The court then examined the phonetic similarity between the The board had again relied on an injunction granted by the marks. It acknowledged that VIAGRA would be pronounced UK High Court in respect of VIAGRENE, which was registered ‘via-gra’ or ‘vi-a-gra’ and that VIAGUARA would be pronounced for drinks containing plant extracts and conveyed messages ‘via-gua-ra’, ‘vi-a-gua-ra’ or ‘vi-agu-a-ra’ in most European of pleasure, vitality, power and youth. Viaguara said that the languages. Therefore, the first syllable or first two syllables and court should not have relied on national decisions, but this was the last two letters would be identical. Given that the consumers rejected on the basis that the national decision illustrated the would pay most attention to the beginning of the words, which sounded identical, the minor difference created by the ‘ua’ in VIAGUARA did not prevent the marks from being very similar The board had also commented that, while the suffix ‘guara’ alone might be legitimate, as guarana was an ingredient in Viaguara’s drinks, the addition of ‘via’ linked it to VIAGRA. The court then examined the conceptual similarity of the marks. Further, Viaguara promoted the stimulating and aphrodisiac It agreed with the board that, while ‘via’ meant ‘road’ in Spanish qualities of its non-alcoholic drinks. Even if the drinks would not and ‘by’ or ‘through’ in other European languages, neither of treat impotence, the consumer would be inclined to purchase the marks had any meaning in any European language, so they them on the assumption that they would have similar qualities, could not be compared conceptually. Viaguara sought to claim due to the positive association with VIAGRA. In respect of its that the ‘guara’ part of its mark would make the public think alcoholic drinks, the applicant itself admitted that the drinks of the South American plant guarana, an ingredient used in contained guarana, which has a fortifying and stimulating effect Viaguara’s drinks. The court rejected this, particularly as the on the mind and the body, similar to the effects of a drug.
‘guara’ part was only part of the name of that plant.
Viaguara alleged that images of pleasure, vitality, power and Further, the Court confirmed that the greater the similarity youth projected by VIAGRA were incompatible with a drug sold between the marks, the more likely it was that the public would under prescription to treat a serious illness. The court disagreed: perceive a commercial connection. While Article 8(5) did not VIAGRA projected an image of vitality and power rather than of require identical or similar goods, the type of goods and their the treatment of a serious illness, because it had recreational similarity would form part of the global appreciation of whether users. The applicant also challenged the board’s reliance on the promotional materials, as the applicant felt that the board should have considered the actual properties of the goods. The court The court acknowledged that the board had considered that there was a commercial connection between the marks due to their high degree of similarity and, contrary to Viaguara’s In support of its submissions, Pfizer produced a website extract submissions, other factors. Such factors included proceedings where Viaguara had described the qualities and effects of in the UK High Court, which had held that: ‘guarana’ in its alcoholic drinks. The extract claimed that Viaguara’s drinks had beneficial effects on health and also • VIAGRA was inherently distinctive (being neither an ordinary aphrodisiac effects. This showed that the drinks were marketed English word nor descriptive of the characteristics or quality as improving sexual performance, undeniably one of the qualities of VIAGRA. Pfizer also produced photos of packaging • VIAGRA had acquired a reputation in a short space of time; which showed nude masculine forms. While Viaguara claimed that nude images were an example of primitive art, the court disagreed; it was a clear attempt to link Viaguara to the qualities • it was rare that a trademark for a pharmaceutical product would enter into common parlance in such a short time.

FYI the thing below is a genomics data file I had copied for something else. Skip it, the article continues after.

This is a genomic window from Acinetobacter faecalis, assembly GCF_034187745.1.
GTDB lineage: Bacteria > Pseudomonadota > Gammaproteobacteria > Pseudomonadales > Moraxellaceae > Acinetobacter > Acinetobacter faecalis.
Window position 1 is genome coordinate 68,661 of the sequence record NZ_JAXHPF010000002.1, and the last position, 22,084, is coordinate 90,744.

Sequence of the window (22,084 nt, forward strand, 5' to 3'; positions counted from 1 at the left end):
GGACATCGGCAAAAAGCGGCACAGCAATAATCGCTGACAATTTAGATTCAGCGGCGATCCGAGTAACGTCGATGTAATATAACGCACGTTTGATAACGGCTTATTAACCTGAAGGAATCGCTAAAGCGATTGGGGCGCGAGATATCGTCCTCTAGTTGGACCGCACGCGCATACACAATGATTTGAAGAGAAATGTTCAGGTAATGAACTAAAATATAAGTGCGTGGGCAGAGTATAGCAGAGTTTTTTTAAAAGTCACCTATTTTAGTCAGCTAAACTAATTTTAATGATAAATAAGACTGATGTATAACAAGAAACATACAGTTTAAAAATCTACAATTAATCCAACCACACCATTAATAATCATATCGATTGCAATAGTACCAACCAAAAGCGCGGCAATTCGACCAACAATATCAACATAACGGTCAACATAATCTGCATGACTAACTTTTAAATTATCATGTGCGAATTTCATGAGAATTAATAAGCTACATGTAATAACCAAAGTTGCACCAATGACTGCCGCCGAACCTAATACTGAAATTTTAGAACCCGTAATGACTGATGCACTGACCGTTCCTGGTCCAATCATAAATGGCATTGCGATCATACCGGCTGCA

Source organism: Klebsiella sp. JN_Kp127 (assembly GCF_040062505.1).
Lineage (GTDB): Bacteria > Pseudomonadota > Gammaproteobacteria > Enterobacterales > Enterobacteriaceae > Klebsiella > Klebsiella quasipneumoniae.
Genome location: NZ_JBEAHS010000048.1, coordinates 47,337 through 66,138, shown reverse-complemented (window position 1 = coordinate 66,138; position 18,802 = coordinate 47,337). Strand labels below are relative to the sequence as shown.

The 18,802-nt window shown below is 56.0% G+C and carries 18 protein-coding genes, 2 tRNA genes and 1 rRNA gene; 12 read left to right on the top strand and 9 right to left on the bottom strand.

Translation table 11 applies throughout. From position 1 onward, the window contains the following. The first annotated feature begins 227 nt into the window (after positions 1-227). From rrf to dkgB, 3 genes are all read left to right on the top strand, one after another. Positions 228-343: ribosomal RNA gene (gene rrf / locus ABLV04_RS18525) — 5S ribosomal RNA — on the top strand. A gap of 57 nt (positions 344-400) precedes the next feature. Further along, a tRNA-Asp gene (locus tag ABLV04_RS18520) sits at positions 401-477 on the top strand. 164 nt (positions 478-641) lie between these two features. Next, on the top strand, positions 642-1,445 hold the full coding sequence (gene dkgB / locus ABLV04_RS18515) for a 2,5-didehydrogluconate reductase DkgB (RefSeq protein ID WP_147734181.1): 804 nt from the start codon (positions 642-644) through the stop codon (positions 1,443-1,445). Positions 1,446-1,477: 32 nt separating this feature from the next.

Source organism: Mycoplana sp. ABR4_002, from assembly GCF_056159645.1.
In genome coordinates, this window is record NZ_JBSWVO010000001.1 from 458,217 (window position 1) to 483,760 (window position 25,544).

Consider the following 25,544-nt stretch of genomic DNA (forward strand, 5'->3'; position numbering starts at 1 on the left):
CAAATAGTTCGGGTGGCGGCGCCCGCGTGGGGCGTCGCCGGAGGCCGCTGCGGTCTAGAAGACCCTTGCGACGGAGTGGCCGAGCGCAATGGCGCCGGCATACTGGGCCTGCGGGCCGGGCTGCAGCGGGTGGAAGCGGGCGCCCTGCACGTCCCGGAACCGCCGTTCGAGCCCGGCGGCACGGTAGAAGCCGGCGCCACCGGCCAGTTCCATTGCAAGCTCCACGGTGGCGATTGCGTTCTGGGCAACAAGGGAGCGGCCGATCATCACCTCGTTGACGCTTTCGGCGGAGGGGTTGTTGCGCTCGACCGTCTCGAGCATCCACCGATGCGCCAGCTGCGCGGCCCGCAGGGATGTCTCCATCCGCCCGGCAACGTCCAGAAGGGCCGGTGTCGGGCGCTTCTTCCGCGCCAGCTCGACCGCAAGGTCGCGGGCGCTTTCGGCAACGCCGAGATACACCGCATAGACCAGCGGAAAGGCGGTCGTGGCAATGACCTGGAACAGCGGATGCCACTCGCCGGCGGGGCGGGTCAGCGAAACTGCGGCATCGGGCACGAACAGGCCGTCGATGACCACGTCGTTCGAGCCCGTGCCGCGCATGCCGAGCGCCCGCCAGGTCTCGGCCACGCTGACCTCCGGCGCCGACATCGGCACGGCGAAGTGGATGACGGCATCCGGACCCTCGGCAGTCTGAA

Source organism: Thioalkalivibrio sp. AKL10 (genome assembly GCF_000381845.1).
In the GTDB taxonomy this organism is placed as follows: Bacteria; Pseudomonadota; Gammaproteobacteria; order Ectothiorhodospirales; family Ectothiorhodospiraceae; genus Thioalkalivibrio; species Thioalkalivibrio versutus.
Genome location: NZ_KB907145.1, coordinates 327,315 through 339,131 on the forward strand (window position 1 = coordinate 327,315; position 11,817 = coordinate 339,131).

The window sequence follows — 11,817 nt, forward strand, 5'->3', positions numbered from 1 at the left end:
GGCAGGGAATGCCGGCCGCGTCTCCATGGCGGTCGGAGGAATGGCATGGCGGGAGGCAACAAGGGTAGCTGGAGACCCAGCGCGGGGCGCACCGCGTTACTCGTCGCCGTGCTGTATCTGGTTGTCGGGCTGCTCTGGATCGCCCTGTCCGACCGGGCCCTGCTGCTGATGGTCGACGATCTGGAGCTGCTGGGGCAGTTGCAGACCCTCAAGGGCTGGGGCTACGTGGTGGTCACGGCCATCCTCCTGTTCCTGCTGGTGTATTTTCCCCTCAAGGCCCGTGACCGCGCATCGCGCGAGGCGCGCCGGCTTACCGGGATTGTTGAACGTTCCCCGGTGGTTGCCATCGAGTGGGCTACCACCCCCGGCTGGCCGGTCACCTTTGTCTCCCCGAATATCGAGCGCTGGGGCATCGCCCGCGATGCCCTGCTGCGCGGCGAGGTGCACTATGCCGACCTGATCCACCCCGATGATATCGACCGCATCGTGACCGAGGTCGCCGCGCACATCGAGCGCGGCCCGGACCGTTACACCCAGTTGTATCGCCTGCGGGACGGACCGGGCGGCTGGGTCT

Therefore, the court held that the board was correct to decide The court also stated that the board had considered the nature that the use of VIAGUARA would exploit, without any financial of the goods, their properties and the image projected by the compensation, the power of attraction, reputation and prestige VIAGRA mark. Therefore, the board had not failed to conduct of the VIAGRA mark by using the marketing investment of Pfizer a global consideration of the marks. The court concluded that to promote its own goods. Consumers would be inclined to the high degree of similarity between the marks and VIAGRA’s buy Viaguara’s goods believing that they would have a similar substantial reputation would create a commercial connection effect to VIAGRA. As Viaguara could not demonstrate any fair in the minds of the public even if the goods were dissimilar. use of the mark based on its previously unsuccessful ‘guarana’ Accordingly, the first condition of Article 8(5) was satisfied.
The board had also concluded that there was a risk that use of VIAGUARA mark would take unfair advantage of the reputation of the VIAGRA mark. The court noted that the well-known mark would be valuable and project images such as luxury, exclusivity, adventure or youth and that this image might be projected onto Viaguara’s mark, which would mean that sales of the goods would increase due to their association with the positive qualities of the VIAGRA mark.
This case is a relatively clear-cut example of one trademark taking advantage of another well-known mark. It is interesting to note that Viaguara continues to include the VIAGUARA mark on its website and that Pfizer has also opposed an application made in 2010 to register VIAGUARANA as a CTM. While not expressly identified in the judgment, there are clear policy reasons which explain why the court was right to uphold the earlier decision, as there could be serious implications if owners of trademarks for mass market consumer goods were entitled to claim that their products have the same effects as prescribed drugs which undergo rigorous testing and marketing Chris McLeod
Ellie Forrest-Charde
This article first appeared on WTR Daily, part of World Trademark Review, in February 2012. For further information, please go to www.worldtrademarkreview.com.